I was able do a couple more tacks up the bay before it started getting a little late and I decided to head back. Going back was interesting because the wind had really picked up with some good gusts and I really started to move with the wind going back to the marina. When I got back just outside the marina something really strange did happen. I think it was a combination of a gust of wind and a larger wave pushing me sideways but the boat did a complete 180 deg. turn on me without me being able to control it. I think this would have been avoided it I had the head sail up instead of the main and was traveling a little more on an angle to the waves instead of almost straight down with them. It worked out though, because I was just getting ready to drop the sail anyway, so once I spun around I just dropped the sail and shoved it down in the companionway. I motored back over to the mooring buoy and hooked on again. It was even easier this time as I had the boat hook ready to go. Once stationary I packed the sail up, took off the boom and got my lines and fenders ready for docking.
After all was said and done and the boat was back on the trailer, the mast was lowered and I had it parked back in the driveway at home it turned out to be a really good day. Nothing really went wrong except the mast crutch and I learned a bunch of things to make the next trip out much better.
Some things I think I will keep in mind as a single-handed sailor for next time;
- Have your sails ready to go before leaving. My mainsail is now wrapped around my boom so, once it’s attached to the mast I just have to remove the boom cover and hoist the sail. No messing with feeding the sail up the boom. The head sails are now packaged so I can clip them on to the head stay and run the lines back to the cockpit without even removing them from their bags. This way they can be hooked up and ready to go and secured in their bags without having to worry about them catching some wind and blowing around until I need them.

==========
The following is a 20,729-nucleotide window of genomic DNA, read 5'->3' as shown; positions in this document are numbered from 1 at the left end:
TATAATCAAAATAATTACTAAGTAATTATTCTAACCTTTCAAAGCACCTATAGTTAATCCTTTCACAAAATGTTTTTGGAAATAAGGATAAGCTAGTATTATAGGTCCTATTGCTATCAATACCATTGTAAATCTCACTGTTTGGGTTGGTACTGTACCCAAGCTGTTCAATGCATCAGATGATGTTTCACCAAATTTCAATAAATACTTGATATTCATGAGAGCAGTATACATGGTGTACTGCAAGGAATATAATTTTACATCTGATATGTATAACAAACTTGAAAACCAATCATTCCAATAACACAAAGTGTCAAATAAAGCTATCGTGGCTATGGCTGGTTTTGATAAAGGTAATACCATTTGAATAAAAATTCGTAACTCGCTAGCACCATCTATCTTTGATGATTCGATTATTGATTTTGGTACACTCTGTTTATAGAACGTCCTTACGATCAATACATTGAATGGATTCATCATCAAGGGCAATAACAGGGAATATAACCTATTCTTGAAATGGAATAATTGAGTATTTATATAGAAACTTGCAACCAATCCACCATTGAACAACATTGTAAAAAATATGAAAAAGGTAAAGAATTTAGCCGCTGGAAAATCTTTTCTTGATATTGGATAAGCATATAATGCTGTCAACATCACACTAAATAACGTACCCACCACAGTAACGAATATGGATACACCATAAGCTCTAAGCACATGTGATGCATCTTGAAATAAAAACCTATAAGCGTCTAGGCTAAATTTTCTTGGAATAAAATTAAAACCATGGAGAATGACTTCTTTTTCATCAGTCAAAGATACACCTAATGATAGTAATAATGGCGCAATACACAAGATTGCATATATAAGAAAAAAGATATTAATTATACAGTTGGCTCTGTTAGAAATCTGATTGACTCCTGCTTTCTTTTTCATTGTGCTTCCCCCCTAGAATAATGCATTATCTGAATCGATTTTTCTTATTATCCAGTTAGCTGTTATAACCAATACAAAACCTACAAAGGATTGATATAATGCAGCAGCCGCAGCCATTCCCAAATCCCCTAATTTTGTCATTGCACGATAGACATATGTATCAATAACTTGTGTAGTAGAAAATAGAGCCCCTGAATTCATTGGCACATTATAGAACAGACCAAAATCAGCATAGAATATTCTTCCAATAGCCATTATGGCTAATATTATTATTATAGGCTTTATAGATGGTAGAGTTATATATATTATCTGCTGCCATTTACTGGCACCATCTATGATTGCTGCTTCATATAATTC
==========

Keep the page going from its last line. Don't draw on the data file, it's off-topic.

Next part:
- Have something you can eat while using the tiller. I had brought some hot dogs with me and a camp stove but I hadn’t realized that there was no time to be able to cook when by yourself unless I was going to go in and anchor somewhere. Next time I will bring sandwiches and other smaller things like fruit to munch on for the day trip.
- I will eventually need to buy a set of dedicated blocks and line for raising and lowering the sail as using the main sheet line and boom vang blocks is rather time consuming to keep running the lines when they could just stay set up if I had a dedicated setup.
With the maiden voyage out of the way it was now time to focus on some improvements on The Venture King. My next task was to replace the electrical disaster that the previous owner had tried to install.